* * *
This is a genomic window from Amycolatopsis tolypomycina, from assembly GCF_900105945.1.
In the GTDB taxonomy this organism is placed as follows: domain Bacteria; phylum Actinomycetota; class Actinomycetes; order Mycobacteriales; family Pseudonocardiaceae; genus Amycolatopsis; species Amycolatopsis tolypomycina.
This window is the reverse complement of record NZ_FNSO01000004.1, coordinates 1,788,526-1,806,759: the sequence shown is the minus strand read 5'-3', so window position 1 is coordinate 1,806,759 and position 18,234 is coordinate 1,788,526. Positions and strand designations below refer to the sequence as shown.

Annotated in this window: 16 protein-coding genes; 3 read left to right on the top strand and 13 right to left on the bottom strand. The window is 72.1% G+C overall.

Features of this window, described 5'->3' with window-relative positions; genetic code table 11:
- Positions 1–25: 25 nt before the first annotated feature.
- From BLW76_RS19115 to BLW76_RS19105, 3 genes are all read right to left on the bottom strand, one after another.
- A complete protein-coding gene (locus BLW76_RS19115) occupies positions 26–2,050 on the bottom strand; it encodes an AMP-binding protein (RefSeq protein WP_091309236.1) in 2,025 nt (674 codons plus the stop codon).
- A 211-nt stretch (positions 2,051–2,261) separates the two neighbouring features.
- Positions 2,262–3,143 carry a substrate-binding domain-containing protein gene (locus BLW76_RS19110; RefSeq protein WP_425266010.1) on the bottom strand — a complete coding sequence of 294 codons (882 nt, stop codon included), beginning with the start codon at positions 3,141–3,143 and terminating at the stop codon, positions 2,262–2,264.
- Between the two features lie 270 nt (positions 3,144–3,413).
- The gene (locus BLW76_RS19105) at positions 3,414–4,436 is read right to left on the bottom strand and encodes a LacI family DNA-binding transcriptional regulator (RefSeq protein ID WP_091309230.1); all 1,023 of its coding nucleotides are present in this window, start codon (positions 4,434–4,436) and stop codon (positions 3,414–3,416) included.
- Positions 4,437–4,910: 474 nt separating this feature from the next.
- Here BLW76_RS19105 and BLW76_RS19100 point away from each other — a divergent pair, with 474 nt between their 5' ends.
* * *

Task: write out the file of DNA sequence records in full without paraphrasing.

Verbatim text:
This is a genomic window from Amycolatopsis tolypomycina, from assembly GCF_900105945.1.
In the GTDB taxonomy this organism is placed as follows: domain Bacteria; phylum Actinomycetota; class Actinomycetes; order Mycobacteriales; family Pseudonocardiaceae; genus Amycolatopsis; species Amycolatopsis tolypomycina.
This window is the reverse complement of record NZ_FNSO01000004.1, coordinates 1,788,526-1,806,759: the sequence shown is the minus strand read 5'-3', so window position 1 is coordinate 1,806,759 and position 18,234 is coordinate 1,788,526. Positions and strand designations below refer to the sequence as shown.

Annotated in this window: 16 protein-coding genes; 3 read left to right on the top strand and 13 right to left on the bottom strand. The window is 72.1% G+C overall.

Features of this window, described 5'->3' with window-relative positions; genetic code table 11:
- Positions 1–25: 25 nt before the first annotated feature.
- From BLW76_RS19115 to BLW76_RS19105, 3 genes are all read right to left on the bottom strand, one after another.
- A complete protein-coding gene (locus BLW76_RS19115) occupies positions 26–2,050 on the bottom strand; it encodes an AMP-binding protein (RefSeq protein WP_091309236.1) in 2,025 nt (674 codons plus the stop codon).
- A 211-nt stretch (positions 2,051–2,261) separates the two neighbouring features.
- Positions 2,262–3,143 carry a substrate-binding domain-containing protein gene (locus BLW76_RS19110; RefSeq protein WP_425266010.1) on the bottom strand — a complete coding sequence of 294 codons (882 nt, stop codon included), beginning with the start codon at positions 3,141–3,143 and terminating at the stop codon, positions 2,262–2,264.
- Between the two features lie 270 nt (positions 3,144–3,413).
- The gene (locus BLW76_RS19105) at positions 3,414–4,436 is read right to left on the bottom strand and encodes a LacI family DNA-binding transcriptional regulator (RefSeq protein ID WP_091309230.1); all 1,023 of its coding nucleotides are present in this window, start codon (positions 4,434–4,436) and stop codon (positions 3,414–3,416) included.
- Positions 4,437–4,910: 474 nt separating this feature from the next.
- Here BLW76_RS19105 and BLW76_RS19100 point away from each other — a divergent pair, with 474 nt between their 5' ends.